This communication can be for anything, including things that might be keeping you at your current role. If you’re set to receive a bonus in three months, for example, you could communicate that and then ask for a signing bonus of an equal or greater value.

 

“You are not trying to play a negotiating game for the sake of it,” Alexander said.

 

For more of our careers coverage:

 
3 things in
Travel
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1. Photos show what traveling was like 100 years ago. In the 1920s, airports looked more like garages. And instead of having plane windows, you’d just have an open hole. Plus, people dressed up a lot more to go in the air.

 

2. Believe it or not, you can’t pack these 11 items as a carry-on. Snow globes and British Christmas crackers surprisingly won’t make it through airport security. Foam swords also don’t make the cut, but lightsabers are allowed.

 

3. Six exciting EVs that are coming out soon. A new batch of EVs is scheduled to hit the roads before 2024 begins, including a three-row Kia SUV, a high-end BMW sedan, and a Chevrolet for less than $30,000.

 
3 things in
Careers
Bob Riha, Jr./Getty Images
1. The best time to quit for a higher-paying job could be right after getting promoted. The higher role makes people more attractive to other employers. And new data found that 29% of workers quit within a month of their first promotion.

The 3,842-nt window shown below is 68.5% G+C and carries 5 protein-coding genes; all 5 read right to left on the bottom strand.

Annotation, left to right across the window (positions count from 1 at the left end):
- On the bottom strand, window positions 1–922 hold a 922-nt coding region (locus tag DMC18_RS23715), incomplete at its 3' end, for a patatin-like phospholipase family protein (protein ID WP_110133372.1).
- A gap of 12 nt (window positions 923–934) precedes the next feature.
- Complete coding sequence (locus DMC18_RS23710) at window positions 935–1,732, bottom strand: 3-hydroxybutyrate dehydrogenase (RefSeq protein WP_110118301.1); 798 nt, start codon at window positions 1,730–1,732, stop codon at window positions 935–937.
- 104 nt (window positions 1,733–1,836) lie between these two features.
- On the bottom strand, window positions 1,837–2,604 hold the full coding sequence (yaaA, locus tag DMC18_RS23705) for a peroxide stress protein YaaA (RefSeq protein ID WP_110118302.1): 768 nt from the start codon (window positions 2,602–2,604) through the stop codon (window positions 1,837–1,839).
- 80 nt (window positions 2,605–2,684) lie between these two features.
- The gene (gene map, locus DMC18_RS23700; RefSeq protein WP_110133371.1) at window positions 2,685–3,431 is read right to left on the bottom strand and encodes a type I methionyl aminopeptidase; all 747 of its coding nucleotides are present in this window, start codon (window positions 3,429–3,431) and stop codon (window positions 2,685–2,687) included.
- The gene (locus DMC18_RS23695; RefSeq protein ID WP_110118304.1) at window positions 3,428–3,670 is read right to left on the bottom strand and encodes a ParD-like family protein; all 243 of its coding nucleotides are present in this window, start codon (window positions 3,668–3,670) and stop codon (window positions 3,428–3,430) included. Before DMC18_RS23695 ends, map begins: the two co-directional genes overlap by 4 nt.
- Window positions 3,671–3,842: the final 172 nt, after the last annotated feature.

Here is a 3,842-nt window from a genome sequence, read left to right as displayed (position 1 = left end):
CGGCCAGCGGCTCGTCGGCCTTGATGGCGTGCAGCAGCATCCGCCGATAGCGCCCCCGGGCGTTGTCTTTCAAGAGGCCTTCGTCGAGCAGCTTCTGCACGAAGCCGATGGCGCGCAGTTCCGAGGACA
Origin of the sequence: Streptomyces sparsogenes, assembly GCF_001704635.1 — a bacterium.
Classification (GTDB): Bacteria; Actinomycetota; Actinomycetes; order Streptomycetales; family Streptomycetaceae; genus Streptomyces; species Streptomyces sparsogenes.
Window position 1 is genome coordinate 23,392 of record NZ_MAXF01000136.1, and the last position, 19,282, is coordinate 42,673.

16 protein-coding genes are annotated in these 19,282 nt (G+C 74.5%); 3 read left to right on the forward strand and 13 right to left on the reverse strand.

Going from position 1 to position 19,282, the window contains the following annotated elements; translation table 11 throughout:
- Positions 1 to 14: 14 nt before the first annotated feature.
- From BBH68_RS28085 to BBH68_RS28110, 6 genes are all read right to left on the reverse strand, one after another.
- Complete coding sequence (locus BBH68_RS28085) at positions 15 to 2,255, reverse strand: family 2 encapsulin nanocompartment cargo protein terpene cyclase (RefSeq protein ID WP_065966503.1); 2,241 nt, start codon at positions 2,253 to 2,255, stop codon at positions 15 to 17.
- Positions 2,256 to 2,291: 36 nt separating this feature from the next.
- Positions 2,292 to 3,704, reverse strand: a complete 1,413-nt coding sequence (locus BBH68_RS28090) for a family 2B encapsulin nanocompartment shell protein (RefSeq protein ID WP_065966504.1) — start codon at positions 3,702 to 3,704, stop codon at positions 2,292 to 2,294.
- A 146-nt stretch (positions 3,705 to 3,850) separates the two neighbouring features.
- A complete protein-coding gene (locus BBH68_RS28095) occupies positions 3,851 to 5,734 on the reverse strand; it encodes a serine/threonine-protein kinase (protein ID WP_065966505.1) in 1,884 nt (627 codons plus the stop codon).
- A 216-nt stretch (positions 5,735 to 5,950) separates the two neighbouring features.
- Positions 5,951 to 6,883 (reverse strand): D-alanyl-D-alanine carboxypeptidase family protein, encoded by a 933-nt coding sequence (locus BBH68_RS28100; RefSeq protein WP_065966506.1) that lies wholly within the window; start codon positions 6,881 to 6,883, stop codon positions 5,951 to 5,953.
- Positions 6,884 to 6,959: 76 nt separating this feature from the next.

2. Hey, CEOs: Stop dating your employees and trying to cover it up. McDonalds, CNN, BP, and other major companies have all faced the same, dated C-suite issue. Workplace relationships can be problematic, especially since a power imbalance can blur the lines of consent.

 

3. Entering the workforce after high school instead of going to college. This 20-year-old started an apprenticeship right after graduating. He’s debt-free, already earning money, and has a guaranteed job lined up.

 
3 things in
Life
Christian Hartmann/Reuters
1. Every full moon has a different name. Here’s why. For millennia, the lunar calendar was how people tracked time. September is called the harvest moon, corn moon, and barley moon. While March is called the worm moon, sap moon, and crow moon.

 

2. The rise and fall of Champion. It used to be one of the hottest athletic brands, with NBA athletes like Michael Jordan and hip-hop legends like 50 Cent wearing it. But now Champion’s sales are falling behind, and its parent company might sell it. Here’s how it got to this place.

 

3. It’s time to rethink the wedding registry. Items like china and bedding can feel a bit outdated. Instead, couples could ask for things like helpful subscriptions, sports game tickets, and other modern registry requests.

 
 

In other news

 

 
Melissa Wells/Insider
For your bookmarks
Trader Joe’s birria
The Trader Joe’s birria is the best 10-minute Mexican dinner for fall. It’s surprisingly authentic and normally takes hours to make from scratch.
 
The Insider Today Saturday team

Diamond Naga Siu, senior reporter, in San Diego. Dan DeFrancesco, senior editor, in New York City.  Hallam Bullock, editor, in London. Lisa Ryan, executive editor, in New York City.